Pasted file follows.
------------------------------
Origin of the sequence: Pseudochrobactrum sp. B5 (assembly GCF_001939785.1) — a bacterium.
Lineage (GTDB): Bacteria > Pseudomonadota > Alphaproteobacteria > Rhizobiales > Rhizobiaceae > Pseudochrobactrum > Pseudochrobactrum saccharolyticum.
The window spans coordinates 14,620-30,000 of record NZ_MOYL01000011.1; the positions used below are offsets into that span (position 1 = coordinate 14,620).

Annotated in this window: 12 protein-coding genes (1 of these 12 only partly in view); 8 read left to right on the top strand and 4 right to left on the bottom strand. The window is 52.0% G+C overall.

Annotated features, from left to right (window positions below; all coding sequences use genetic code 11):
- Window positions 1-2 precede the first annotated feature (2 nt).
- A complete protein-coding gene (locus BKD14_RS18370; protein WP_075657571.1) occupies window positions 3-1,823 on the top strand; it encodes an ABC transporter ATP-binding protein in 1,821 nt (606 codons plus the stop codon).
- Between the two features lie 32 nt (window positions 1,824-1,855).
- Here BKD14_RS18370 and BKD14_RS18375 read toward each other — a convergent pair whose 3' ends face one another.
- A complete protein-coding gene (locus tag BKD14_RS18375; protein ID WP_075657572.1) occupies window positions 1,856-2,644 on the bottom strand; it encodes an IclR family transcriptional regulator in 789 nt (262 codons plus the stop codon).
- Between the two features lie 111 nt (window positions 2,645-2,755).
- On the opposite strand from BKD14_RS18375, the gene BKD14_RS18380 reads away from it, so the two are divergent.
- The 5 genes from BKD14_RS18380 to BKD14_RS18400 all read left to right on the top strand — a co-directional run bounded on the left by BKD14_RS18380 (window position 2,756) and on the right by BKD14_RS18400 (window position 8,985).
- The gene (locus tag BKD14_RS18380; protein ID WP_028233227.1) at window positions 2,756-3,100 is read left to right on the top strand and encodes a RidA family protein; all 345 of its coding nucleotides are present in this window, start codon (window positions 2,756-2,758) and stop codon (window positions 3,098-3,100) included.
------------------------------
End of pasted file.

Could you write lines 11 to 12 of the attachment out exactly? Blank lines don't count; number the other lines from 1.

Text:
- Between the two features lie 111 nt (window positions 2,645-2,755).
- On the opposite strand from BKD14_RS18375, the gene BKD14_RS18380 reads away from it, so the two are divergent.